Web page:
Imperial Hotel had survived the 1923 Great Kant earthquake, was undaunted. Unfortunately, it was severely damaged by the Loma Prieta earthquake in 1989. Although that branch of the fault was inactive during the quake, the foundation and chimney were essentially unreinforced and likely would have collapsed if the earthquake had lasted longer. A major 10 year restoration was completed in April 1999, this time with seismic reinforcement. The house is one-story high with a central clerestory (an outside wall of a room or building that rises above an adjoining roof and contains windows) and is constructed of

native redwood board and batten, San Jose brick, cement and plate glass. The house clings to and completes the hillside on which it was built as the floor and courtyard levels conform to the slope of this one and one-half acre site. The entire site includes the main house, a guesthouse, hobby shop, storage building, double garage, carport, breezeway, and garden house with pools and water cascade. After living in the house for 38 years, the Hannas gave the property to Stanford University in 1974. It is now owned by Stanford, and is a private residence, occasionally used for university functions such as seminars and receptions.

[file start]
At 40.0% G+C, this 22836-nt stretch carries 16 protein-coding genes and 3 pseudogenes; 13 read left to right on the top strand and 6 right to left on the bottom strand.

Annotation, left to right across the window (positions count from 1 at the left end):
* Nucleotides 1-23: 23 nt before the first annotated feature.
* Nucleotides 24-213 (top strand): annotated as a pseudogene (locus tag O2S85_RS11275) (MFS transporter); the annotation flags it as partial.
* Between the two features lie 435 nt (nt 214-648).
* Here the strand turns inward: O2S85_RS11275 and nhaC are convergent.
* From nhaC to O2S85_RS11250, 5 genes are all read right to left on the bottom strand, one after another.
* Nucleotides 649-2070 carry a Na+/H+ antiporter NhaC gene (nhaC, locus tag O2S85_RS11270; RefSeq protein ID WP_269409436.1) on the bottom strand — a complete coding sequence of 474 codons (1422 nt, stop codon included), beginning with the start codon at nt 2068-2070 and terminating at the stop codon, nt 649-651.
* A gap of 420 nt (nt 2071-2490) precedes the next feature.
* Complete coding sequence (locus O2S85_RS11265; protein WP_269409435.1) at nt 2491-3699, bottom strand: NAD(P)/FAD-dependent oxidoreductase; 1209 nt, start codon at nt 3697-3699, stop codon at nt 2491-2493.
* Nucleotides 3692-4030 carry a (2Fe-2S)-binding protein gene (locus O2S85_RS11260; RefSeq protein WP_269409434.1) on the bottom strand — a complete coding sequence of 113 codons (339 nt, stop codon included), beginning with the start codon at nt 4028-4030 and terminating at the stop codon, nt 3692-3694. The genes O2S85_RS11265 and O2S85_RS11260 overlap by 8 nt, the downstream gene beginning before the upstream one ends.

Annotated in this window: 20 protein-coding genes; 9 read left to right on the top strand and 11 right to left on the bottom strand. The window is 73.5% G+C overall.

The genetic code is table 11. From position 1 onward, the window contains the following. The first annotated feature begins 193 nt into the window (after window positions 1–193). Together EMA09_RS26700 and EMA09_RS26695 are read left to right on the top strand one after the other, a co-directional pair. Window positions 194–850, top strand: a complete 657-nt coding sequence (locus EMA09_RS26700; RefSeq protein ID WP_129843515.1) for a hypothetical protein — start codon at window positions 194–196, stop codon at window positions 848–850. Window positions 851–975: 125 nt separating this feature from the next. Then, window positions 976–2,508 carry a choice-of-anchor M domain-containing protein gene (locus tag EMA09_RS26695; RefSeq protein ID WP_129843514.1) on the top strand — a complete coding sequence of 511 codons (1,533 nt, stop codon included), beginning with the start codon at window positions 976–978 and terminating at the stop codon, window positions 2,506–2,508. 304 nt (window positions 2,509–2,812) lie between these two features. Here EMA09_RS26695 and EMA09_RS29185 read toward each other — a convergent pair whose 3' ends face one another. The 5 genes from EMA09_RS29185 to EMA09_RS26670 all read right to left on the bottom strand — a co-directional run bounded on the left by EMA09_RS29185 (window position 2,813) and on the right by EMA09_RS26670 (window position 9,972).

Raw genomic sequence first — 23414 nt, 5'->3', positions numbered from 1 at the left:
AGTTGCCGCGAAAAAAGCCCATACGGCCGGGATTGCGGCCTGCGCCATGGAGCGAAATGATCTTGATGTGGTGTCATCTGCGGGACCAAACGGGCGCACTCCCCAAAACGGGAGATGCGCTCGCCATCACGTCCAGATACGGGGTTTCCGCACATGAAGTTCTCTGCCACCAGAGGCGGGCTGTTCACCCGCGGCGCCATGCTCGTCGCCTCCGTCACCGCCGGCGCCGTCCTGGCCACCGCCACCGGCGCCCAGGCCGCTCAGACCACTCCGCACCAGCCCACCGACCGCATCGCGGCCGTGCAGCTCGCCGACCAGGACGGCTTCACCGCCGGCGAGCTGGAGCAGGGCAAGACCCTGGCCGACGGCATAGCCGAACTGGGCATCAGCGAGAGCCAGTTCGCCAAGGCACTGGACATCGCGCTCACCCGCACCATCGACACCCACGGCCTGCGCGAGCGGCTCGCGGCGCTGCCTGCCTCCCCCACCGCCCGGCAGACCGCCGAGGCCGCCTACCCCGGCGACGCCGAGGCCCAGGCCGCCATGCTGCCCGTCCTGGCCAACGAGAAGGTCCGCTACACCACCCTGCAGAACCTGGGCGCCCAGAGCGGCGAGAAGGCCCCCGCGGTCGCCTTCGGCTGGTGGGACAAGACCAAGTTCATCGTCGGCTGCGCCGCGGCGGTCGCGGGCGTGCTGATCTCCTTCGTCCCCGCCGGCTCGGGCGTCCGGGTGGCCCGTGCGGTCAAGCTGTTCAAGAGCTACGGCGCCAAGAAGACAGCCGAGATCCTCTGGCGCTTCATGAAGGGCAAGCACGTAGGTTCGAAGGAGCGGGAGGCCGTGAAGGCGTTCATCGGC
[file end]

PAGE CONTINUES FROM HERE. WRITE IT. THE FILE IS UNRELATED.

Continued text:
Hanna House Honeycomb style doors & windows on side terrace

Urn originally from Wright’s Imperial Hotel in Japan

Water sculpture in rear of house

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Later Work

Exterior of Beth Sholom Synagogue in Elkins Park, PA


Later Work